It wasn't just the war. Or wearing a little officer's uniform, the leather strap across my chest Like a seat belt so I wouldn't hit my head on the future. My sister turning so red from measles she lit up the dingy back room where mother siphoned electricity from the hall fixture. It wasn't poverty that pulled darkness down. Maybe the slap across the face, my mother's glasses flying across the kitchen, my father swaying like a branch some bird just left, flying away from emptiness. But two nights later, I'd hear them grunting in the bedroom, so it wasn't homily or forgiveness. That's not why my eyes dilated against the light, against the laws of the body and reason. Or why they opened wide in the cigarette smoke of movie balconies. Seeing what wasn't there.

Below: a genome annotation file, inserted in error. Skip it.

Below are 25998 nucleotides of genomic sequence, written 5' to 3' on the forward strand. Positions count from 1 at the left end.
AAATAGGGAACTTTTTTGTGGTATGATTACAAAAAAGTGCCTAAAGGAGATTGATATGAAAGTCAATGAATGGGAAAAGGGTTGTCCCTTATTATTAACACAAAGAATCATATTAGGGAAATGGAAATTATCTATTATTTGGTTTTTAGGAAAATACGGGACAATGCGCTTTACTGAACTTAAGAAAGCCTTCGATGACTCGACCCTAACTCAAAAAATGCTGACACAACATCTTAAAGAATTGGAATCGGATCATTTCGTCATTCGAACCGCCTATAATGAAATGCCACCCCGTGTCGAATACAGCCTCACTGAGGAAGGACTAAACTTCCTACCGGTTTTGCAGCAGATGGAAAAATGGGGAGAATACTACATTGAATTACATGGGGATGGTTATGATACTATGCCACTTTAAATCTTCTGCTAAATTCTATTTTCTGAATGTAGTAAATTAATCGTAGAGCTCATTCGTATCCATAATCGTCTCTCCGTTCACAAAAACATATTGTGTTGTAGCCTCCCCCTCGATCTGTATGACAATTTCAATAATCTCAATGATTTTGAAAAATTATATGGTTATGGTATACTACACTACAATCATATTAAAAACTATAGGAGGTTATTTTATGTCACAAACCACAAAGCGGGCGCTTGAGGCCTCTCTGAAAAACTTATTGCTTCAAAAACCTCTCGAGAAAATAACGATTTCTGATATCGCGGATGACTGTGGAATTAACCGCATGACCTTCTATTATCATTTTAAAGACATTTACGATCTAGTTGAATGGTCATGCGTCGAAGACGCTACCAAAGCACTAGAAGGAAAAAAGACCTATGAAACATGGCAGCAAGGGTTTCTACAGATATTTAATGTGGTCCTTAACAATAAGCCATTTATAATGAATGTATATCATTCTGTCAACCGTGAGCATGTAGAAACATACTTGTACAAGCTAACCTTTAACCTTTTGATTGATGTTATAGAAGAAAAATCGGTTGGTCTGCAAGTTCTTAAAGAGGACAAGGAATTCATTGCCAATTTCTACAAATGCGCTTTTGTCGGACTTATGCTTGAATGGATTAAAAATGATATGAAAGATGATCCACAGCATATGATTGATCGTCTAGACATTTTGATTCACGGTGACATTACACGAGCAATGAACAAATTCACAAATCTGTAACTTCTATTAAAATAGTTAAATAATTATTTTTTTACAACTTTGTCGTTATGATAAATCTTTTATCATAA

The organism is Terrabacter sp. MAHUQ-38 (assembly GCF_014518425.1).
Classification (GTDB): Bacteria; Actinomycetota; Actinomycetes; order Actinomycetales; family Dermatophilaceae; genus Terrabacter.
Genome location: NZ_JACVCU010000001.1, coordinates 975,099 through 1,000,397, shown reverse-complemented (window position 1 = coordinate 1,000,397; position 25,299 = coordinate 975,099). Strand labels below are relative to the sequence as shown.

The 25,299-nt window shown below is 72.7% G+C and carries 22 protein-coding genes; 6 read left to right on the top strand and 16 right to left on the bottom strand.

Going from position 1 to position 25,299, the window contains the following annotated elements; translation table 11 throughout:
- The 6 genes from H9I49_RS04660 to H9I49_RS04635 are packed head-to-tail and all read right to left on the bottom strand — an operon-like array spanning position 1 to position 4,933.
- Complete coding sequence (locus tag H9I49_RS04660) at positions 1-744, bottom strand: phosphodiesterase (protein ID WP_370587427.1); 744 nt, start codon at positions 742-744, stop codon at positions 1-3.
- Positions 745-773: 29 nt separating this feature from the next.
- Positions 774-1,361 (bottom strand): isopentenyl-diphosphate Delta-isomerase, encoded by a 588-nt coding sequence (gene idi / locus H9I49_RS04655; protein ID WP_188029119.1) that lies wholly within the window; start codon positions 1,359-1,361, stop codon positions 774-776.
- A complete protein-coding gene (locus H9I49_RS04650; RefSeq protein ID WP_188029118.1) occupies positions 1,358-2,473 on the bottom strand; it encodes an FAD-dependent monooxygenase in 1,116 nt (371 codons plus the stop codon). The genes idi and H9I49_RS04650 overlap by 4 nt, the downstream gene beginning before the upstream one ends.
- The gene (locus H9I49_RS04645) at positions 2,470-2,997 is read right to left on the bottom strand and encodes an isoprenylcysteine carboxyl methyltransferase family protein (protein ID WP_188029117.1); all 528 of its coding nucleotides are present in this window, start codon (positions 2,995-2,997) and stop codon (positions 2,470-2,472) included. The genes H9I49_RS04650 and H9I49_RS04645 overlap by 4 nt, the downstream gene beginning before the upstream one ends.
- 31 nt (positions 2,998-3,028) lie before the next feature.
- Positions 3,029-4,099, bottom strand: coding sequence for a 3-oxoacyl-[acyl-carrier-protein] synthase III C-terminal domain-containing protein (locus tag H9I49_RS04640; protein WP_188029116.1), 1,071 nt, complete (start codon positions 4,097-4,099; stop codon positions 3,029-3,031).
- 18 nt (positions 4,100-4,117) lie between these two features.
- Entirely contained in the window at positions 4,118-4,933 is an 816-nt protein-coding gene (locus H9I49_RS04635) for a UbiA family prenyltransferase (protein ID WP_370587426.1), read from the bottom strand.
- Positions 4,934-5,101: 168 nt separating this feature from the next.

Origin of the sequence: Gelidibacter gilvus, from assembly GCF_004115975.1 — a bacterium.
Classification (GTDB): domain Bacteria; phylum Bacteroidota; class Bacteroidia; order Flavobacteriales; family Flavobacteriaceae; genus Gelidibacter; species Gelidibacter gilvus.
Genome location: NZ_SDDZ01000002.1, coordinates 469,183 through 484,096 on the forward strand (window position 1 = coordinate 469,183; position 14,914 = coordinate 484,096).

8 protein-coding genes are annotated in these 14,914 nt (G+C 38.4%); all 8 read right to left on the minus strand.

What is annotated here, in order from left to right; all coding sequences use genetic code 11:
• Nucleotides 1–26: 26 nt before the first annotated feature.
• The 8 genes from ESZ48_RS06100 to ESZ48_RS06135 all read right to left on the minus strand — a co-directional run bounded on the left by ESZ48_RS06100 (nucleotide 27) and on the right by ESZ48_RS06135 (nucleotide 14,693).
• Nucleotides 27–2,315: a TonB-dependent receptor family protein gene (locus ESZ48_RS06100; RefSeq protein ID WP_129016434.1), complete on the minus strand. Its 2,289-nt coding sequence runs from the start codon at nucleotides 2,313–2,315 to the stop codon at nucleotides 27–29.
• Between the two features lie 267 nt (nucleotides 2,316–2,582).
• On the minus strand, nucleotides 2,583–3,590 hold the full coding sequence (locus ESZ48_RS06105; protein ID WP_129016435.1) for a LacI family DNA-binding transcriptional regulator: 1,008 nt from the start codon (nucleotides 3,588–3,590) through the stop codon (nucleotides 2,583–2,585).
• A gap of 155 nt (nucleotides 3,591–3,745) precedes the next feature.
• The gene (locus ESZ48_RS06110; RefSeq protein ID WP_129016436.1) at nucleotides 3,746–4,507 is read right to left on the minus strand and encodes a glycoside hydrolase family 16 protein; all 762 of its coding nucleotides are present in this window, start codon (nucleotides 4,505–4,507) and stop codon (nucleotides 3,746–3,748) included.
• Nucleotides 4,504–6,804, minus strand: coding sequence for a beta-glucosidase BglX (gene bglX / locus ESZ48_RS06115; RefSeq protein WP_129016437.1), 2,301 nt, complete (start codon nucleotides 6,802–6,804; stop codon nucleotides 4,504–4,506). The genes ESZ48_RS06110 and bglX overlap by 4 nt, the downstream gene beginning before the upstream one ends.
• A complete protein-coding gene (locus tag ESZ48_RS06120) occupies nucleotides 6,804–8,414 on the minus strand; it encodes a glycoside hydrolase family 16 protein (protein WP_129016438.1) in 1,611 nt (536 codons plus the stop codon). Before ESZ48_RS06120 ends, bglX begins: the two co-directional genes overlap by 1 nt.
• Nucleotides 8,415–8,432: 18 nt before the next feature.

From Loew's Triboro by John Allman. Copyright © 2004 by John Allman. Reprinted by permission of New Directions. All rights reserved.